In these troubled times, Moonlight is a beacon of hope. Barry Jenkins’s lyrical triptych is a beautiful first-person odyssey about growing up growing up gay, black and poor in Miami. It already felt like vital, urgent cinema in the wake of the Black Lives Matter movement. But with the ascendency of the hyper-white-masculine Trump administration and its recent ‘Muslim ban’, Moonlight has become even more the film of the moment.
Posted to subscribers and available digitally 3 February
On UK newsstands 7 February
In a two-part interview conducted as Moonlight’s reputation grew and grew, Jenkins talks at length about this personal project, why he didn’t want to make a neorealist or miserable story out of Tarell Alvin McCraney’s play and how instead with this immersive, visually hypnotic film he’s used “the aesthetics of filmmaking to tap into the subconscious”. Meanwhile in this month’s editorial, Nick James makes a case for why, in this awards season, films like Moonlight should loom larger than the escapist fantasy La La Land. And in his monthly column Mark Cousins delves into cinema’s past in search of a film that mirrors “the slippery sickness of our political times”.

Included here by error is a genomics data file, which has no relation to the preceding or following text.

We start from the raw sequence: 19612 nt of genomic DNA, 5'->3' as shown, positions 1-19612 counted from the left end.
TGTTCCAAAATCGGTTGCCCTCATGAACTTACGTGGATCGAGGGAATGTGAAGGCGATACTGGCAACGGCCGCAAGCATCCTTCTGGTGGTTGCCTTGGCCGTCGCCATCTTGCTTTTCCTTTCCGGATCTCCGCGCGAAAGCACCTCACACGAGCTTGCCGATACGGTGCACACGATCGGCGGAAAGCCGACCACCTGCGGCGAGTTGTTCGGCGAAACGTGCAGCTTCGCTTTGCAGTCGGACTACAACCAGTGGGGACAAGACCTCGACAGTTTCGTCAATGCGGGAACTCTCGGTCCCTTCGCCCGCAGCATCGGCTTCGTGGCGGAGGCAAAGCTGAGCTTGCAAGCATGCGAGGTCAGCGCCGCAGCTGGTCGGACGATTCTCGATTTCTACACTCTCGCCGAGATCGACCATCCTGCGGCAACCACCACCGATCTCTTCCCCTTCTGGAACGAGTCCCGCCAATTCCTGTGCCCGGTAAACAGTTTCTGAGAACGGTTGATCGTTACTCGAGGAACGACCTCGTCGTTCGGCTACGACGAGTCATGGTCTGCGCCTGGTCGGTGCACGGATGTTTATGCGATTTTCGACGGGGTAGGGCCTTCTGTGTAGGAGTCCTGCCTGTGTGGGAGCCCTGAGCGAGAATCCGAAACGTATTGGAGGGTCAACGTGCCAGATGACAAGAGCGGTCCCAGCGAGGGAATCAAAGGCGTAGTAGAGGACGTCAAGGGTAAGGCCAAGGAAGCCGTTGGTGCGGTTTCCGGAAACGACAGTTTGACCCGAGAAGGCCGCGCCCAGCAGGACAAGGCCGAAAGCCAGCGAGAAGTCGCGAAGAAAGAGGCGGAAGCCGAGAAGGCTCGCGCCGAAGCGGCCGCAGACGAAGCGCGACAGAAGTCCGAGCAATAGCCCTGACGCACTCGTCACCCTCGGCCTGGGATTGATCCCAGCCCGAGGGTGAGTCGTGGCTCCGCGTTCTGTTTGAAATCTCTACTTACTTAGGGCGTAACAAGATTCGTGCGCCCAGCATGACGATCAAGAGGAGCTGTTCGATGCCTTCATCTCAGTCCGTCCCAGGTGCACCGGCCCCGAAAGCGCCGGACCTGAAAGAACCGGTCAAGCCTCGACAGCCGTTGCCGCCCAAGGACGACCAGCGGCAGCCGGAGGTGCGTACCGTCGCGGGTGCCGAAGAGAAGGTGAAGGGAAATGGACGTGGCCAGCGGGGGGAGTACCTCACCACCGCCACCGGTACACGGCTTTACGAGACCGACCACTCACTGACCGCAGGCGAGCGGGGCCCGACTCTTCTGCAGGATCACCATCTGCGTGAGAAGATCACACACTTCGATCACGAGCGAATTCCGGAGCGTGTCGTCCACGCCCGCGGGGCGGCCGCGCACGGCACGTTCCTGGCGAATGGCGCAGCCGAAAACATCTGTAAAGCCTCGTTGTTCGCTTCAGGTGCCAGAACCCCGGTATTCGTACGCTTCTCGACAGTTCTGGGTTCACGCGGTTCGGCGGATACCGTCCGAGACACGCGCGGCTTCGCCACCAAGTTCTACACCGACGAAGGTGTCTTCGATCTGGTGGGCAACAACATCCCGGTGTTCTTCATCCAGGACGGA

Our other features focus on no less timely subjects: Viola Davis, an actor who has long stolen scenes from the sidelines and who is now finally getting her due; Maren Ade, who with her unmissable comedy Toni Erdmann, has made a melancholy, intricate portrait of a father-daughter relationship and a biting critique of corporate capitalism and the condition of Europe; Kelly Reichardt’s Certain Women, an impeccably sketched study of four Montana women and another film alongside Toni Erdmann and Moonlight that topped our Best Films of 2016 poll; and Mike Mills’ 20th Century Women, in which, argues Molly Haskell, Annette Bening reigns supreme playing a single mother in the era of Jimmy Carter.